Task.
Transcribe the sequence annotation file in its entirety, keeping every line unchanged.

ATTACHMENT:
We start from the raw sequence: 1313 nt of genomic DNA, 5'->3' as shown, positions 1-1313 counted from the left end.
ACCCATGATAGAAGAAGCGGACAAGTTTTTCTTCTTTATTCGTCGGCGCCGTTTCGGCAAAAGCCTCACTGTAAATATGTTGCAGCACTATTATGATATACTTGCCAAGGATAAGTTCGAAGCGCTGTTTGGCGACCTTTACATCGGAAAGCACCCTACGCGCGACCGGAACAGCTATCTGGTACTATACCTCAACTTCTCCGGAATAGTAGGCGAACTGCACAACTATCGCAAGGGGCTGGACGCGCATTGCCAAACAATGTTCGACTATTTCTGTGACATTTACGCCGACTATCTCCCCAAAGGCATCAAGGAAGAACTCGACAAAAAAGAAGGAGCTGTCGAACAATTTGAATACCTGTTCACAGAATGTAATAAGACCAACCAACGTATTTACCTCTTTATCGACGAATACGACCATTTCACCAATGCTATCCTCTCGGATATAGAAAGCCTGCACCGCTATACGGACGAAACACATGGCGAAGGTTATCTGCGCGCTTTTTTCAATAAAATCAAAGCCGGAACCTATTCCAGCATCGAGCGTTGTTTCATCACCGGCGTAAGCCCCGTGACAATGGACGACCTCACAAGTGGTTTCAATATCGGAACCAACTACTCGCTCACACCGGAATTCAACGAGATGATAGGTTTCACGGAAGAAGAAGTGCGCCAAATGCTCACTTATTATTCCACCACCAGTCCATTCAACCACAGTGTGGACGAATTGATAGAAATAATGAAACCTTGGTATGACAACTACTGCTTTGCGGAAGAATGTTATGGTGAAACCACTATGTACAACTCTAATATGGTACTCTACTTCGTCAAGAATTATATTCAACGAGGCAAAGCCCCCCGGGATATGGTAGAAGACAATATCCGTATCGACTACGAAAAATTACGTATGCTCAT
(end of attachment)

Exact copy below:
We start from the raw sequence: 1313 nt of genomic DNA, 5'->3' as shown, positions 1-1313 counted from the left end.
ACCCATGATAGAAGAAGCGGACAAGTTTTTCTTCTTTATTCGTCGGCGCCGTTTCGGCAAAAGCCTCACTGTAAATATGTTGCAGCACTATTATGATATACTTGCCAAGGATAAGTTCGAAGCGCTGTTTGGCGACCTTTACATCGGAAAGCACCCTACGCGCGACCGGAACAGCTATCTGGTACTATACCTCAACTTCTCCGGAATAGTAGGCGAACTGCACAACTATCGCAAGGGGCTGGACGCGCATTGCCAAACAATGTTCGACTATTTCTGTGACATTTACGCCGACTATCTCCCCAAAGGCATCAAGGAAGAACTCGACAAAAAAGAAGGAGCTGTCGAACAATTTGAATACCTGTTCACAGAATGTAATAAGACCAACCAACGTATTTACCTCTTTATCGACGAATACGACCATTTCACCAATGCTATCCTCTCGGATATAGAAAGCCTGCACCGCTATACGGACGAAACACATGGCGAAGGTTATCTGCGCGCTTTTTTCAATAAAATCAAAGCCGGAACCTATTCCAGCATCGAGCGTTGTTTCATCACCGGCGTAAGCCCCGTGACAATGGACGACCTCACAAGTGGTTTCAATATCGGAACCAACTACTCGCTCACACCGGAATTCAACGAGATGATAGGTTTCACGGAAGAAGAAGTGCGCCAAATGCTCACTTATTATTCCACCACCAGTCCATTCAACCACAGTGTGGACGAATTGATAGAAATAATGAAACCTTGGTATGACAACTACTGCTTTGCGGAAGAATGTTATGGTGAAACCACTATGTACAACTCTAATATGGTACTCTACTTCGTCAAGAATTATATTCAACGAGGCAAAGCCCCCCGGGATATGGTAGAAGACAATATCCGTATCGACTACGAAAAATTACGTATGCTCAT